In the heart of the Basque Country, just half an hour from San Sebastian and less than an hour from the other Basque capitals, the Basque Highlands region can be found, known as Goierri. Nature, traditional cuisine, and a culture that includes the legacy of centuries of history all help to surprise visitors, who come to experience the authenticity of this special place. The Highlands have been, since 2015, a “European Destination of Excellence” (EDEN), an award bestowed by the European Union that emphasizes the efforts made for the development of sustainable tourism. The region is made up of 18 municipalities, the best-known and most inhabited of which are Beasain, Ordizia, and Lazkao. This magical place’s proximity to San Sebastian, Bilbao, and Vitoria, its wide variety of restaurants, and its authenticity, all make it the ideal place for getaways of 3 to 5 days.
Idiazabal cheese has made the Basque Highlands famous. This product is made with raw Latxa sheep’s milk through the same artisanal production method as that used centuries ago. Idiazabal cheese has its own Designation of Origin and has received numerous accolades from the prestigious international Cheese World Awards. The region offers the chance to become immersed in the world of Idiazabal cheese by visiting the shepherds’ shanties in the mountains, the dairies, the Idiazabal Cheese Interpretation and Tasting Center, and by doing tastings and pairing the cheese with txakoli, cider, white wine, sparkling wine, Champaign, and Sherry wines.
Another must-see place is the Ordizia Market, the oldest and most important of the Basque Country, held every Wednesday since 1512. The farmers of the region go there every week to sell the products they reap from the land. Local chefs organize guided tours of the market and suggest recipes that use seasonal foods and which are later cooked in expert cooking classes. The “Pasaporte Gastronómico” (“Dining Passport”) and “Goierri Gastronomika” initiatives were created by local producers so that different aspects of the local cuisine could get to be known: visits to traditional cider bars, restaurants, bakeries, and gourmet shops. The Basque Highlands’ range of cuisine options is rounded off by the gastronomic fairs held throughout the year and the D´elikatuz – the Food and Dining Interpretation Center.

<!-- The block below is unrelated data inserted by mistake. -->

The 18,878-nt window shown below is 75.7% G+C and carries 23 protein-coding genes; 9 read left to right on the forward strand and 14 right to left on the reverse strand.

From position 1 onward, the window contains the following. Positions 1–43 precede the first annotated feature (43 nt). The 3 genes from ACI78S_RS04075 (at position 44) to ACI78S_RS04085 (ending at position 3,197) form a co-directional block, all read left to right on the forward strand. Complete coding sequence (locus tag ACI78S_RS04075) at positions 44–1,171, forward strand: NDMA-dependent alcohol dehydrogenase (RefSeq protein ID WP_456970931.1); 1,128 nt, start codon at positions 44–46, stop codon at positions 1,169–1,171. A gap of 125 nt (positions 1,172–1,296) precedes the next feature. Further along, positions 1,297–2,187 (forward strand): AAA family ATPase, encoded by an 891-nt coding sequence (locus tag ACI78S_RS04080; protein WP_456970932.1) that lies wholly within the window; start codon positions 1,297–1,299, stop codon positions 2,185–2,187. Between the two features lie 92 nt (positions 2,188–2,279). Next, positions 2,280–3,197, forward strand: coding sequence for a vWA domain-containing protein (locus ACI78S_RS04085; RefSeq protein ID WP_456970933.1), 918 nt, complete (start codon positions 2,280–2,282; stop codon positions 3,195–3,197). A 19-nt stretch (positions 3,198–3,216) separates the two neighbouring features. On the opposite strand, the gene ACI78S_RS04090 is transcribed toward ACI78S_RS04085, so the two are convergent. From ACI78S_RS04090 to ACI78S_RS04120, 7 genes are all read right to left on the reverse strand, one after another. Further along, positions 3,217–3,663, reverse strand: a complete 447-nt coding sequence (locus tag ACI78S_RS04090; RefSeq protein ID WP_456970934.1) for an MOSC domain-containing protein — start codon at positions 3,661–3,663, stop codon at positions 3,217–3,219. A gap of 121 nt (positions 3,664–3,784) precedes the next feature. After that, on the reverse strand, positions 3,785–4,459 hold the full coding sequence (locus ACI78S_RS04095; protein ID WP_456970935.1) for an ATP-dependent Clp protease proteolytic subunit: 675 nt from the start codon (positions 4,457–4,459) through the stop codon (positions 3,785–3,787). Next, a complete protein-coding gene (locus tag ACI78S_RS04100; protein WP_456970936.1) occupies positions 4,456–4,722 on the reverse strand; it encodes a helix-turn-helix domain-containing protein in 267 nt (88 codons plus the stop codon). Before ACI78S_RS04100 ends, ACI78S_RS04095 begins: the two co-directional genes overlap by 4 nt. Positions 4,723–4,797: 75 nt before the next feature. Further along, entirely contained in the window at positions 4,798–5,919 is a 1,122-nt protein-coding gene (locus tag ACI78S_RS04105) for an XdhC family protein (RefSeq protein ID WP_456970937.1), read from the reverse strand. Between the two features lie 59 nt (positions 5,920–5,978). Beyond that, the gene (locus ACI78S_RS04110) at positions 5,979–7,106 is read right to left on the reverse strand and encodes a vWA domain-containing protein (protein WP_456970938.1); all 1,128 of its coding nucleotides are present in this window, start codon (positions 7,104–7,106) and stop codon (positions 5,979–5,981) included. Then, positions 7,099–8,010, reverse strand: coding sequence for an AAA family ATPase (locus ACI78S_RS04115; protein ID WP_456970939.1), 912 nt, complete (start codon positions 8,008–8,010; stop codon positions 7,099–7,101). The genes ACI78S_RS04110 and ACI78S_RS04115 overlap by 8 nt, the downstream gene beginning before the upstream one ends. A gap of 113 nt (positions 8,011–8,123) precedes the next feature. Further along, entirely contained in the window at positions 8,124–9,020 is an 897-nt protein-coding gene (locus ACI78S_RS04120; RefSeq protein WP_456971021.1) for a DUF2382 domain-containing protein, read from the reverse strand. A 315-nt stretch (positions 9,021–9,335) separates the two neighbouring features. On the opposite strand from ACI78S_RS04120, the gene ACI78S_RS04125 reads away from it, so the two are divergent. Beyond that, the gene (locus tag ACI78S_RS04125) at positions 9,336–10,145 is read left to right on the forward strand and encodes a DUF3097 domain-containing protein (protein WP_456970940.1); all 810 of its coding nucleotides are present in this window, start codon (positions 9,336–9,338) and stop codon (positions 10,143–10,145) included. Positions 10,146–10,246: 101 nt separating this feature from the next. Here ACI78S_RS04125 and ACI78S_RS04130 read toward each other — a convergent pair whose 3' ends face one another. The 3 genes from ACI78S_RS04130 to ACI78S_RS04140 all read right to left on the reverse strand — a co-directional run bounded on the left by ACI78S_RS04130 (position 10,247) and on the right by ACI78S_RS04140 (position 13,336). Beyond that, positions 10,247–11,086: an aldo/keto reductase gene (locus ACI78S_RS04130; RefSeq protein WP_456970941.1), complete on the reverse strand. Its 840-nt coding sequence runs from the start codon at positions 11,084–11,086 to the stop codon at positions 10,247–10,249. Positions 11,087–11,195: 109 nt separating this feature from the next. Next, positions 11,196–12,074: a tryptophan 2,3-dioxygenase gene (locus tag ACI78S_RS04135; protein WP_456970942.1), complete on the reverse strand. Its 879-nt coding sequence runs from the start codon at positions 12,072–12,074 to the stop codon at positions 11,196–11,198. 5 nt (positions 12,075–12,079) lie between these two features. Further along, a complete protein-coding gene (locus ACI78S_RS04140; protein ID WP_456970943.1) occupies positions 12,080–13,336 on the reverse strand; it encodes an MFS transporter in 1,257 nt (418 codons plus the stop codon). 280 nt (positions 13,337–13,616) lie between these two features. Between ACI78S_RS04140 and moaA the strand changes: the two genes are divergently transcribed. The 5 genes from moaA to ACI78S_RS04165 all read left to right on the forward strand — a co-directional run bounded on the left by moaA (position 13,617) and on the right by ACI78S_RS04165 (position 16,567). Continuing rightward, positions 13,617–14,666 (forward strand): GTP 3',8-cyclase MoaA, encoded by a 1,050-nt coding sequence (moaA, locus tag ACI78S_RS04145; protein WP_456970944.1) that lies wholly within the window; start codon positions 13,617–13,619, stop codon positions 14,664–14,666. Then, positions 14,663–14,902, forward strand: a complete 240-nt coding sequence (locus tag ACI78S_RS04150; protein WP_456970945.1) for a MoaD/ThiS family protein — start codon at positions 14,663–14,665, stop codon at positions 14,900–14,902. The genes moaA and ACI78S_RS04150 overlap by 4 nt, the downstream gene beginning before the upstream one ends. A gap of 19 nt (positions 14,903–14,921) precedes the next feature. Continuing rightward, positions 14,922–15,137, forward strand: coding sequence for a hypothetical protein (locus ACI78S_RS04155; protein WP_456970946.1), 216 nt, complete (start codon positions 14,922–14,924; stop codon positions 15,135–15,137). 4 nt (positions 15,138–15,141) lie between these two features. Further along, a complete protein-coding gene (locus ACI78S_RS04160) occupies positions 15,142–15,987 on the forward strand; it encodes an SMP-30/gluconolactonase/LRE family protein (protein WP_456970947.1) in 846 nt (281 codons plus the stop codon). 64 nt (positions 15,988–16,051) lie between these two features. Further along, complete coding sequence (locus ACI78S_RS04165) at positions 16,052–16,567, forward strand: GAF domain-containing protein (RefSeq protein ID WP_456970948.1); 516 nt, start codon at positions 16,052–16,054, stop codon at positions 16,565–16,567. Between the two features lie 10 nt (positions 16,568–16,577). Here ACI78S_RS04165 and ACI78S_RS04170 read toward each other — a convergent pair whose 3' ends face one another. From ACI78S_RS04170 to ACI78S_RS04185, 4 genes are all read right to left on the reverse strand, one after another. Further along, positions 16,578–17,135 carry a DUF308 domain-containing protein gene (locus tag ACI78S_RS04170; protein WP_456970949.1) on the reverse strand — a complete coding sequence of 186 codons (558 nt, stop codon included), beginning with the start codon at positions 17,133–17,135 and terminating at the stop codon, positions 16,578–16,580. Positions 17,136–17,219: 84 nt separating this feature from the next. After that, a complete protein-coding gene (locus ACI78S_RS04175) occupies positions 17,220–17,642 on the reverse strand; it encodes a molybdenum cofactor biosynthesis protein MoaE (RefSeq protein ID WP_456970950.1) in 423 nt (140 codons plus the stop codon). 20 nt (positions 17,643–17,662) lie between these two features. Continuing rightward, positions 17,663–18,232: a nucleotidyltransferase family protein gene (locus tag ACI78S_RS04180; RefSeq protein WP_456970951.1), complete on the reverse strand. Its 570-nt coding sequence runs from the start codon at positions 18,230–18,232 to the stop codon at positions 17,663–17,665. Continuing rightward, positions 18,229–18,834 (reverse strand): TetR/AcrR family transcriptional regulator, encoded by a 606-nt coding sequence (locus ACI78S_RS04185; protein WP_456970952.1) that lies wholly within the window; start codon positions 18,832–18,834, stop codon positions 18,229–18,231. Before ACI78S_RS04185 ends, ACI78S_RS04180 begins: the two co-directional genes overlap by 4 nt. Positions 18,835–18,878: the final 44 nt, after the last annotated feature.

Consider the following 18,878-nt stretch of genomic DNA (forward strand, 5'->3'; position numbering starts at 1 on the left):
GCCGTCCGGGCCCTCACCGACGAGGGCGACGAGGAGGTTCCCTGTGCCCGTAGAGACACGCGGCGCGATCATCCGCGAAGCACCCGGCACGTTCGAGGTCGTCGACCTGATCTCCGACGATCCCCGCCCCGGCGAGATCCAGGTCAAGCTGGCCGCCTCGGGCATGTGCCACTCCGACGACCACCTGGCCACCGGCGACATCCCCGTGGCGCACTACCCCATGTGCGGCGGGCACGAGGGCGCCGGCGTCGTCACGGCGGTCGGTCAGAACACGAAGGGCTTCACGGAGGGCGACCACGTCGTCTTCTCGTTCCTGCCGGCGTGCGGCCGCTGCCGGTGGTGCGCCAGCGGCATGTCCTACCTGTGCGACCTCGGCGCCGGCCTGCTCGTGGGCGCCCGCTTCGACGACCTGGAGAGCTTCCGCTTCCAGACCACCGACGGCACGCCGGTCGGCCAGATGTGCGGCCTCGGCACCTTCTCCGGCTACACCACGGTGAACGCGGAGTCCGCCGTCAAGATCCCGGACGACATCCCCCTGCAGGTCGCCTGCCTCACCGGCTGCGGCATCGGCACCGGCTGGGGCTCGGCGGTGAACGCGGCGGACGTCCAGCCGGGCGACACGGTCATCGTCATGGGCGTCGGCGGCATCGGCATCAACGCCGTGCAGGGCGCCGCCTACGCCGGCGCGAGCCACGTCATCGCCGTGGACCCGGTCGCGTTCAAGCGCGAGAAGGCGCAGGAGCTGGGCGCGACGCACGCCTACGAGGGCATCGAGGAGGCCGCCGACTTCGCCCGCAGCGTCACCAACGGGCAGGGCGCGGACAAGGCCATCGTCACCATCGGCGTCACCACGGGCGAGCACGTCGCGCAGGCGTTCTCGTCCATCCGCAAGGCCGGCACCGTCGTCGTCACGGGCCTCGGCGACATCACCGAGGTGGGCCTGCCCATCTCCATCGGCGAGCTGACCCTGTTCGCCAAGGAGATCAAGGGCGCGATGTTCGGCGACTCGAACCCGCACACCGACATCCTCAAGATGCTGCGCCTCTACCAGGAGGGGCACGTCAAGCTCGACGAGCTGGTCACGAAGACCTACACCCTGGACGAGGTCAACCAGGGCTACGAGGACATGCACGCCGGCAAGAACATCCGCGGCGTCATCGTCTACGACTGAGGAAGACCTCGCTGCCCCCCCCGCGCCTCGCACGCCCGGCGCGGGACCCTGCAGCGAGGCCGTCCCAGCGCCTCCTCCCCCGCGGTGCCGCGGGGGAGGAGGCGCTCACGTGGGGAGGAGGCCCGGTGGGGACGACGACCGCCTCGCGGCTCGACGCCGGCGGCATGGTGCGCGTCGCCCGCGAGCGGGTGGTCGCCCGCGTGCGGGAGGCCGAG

The Highlands region is located between the Aizkorri-Aratz and Aralar Natural Parks. Both parks have an Interpretation Center, in Zegama and Ataun respectively, where information is provided on access to the Natural Parks and the activities that can be done therein, such as hiking, climbing, mountain biking, leisurely riding over their bike lanes, and simply enjoying the scenery around the parks by car. These Natural Parks are home to very important sporting events: the Zegama-Aizkorri Mountain Marathon, a test for the World Cup that gets more than 8,500 applications from possible participants who wish to receive one of its 225 runner bib numbers; Ehunmillak Ultratrail, a 167-kilometer race that lasts 2 days and brings together 400 national and international runners; Goierriko bi Haundiak, an 88-kilometer race done in 1 day with the participation of 500 national runners; and Marimurumendi Maratoia, a mountain marathon held during the same weekend as the two Ultra Trail races and open to all runners.